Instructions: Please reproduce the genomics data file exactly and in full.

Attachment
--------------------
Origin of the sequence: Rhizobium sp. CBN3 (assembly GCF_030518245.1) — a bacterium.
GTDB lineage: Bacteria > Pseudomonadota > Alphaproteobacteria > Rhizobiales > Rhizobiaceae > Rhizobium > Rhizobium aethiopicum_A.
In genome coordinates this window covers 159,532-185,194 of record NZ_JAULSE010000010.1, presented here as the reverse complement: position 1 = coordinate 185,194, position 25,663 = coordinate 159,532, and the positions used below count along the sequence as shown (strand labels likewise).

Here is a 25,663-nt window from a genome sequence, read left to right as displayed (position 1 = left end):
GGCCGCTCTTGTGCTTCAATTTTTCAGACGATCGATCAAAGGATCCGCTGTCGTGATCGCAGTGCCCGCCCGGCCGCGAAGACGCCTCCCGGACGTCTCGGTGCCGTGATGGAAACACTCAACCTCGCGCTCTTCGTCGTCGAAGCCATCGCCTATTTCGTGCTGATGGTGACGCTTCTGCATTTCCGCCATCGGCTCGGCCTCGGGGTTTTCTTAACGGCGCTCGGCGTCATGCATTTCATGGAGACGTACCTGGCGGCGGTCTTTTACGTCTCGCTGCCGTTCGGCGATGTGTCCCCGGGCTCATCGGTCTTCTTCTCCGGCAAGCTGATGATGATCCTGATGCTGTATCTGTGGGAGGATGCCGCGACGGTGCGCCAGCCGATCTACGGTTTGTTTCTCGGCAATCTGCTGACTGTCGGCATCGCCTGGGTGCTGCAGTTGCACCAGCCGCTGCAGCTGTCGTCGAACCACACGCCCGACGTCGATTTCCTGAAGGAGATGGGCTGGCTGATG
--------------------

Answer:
Origin of the sequence: Rhizobium sp. CBN3 (assembly GCF_030518245.1) — a bacterium.
GTDB lineage: Bacteria > Pseudomonadota > Alphaproteobacteria > Rhizobiales > Rhizobiaceae > Rhizobium > Rhizobium aethiopicum_A.
In genome coordinates this window covers 159,532-185,194 of record NZ_JAULSE010000010.1, presented here as the reverse complement: position 1 = coordinate 185,194, position 25,663 = coordinate 159,532, and the positions used below count along the sequence as shown (strand labels likewise).

Here is a 25,663-nt window from a genome sequence, read left to right as displayed (position 1 = left end):
GGCCGCTCTTGTGCTTCAATTTTTCAGACGATCGATCAAAGGATCCGCTGTCGTGATCGCAGTGCCCGCCCGGCCGCGAAGACGCCTCCCGGACGTCTCGGTGCCGTGATGGAAACACTCAACCTCGCGCTCTTCGTCGTCGAAGCCATCGCCTATTTCGTGCTGATGGTGACGCTTCTGCATTTCCGCCATCGGCTCGGCCTCGGGGTTTTCTTAACGGCGCTCGGCGTCATGCATTTCATGGAGACGTACCTGGCGGCGGTCTTTTACGTCTCGCTGCCGTTCGGCGATGTGTCCCCGGGCTCATCGGTCTTCTTCTCCGGCAAGCTGATGATGATCCTGATGCTGTATCTGTGGGAGGATGCCGCGACGGTGCGCCAGCCGATCTACGGTTTGTTTCTCGGCAATCTGCTGACTGTCGGCATCGCCTGGGTGCTGCAGTTGCACCAGCCGCTGCAGCTGTCGTCGAACCACACGCCCGACGTCGATTTCCTGAAGGAGATGGGCTGGCTGATG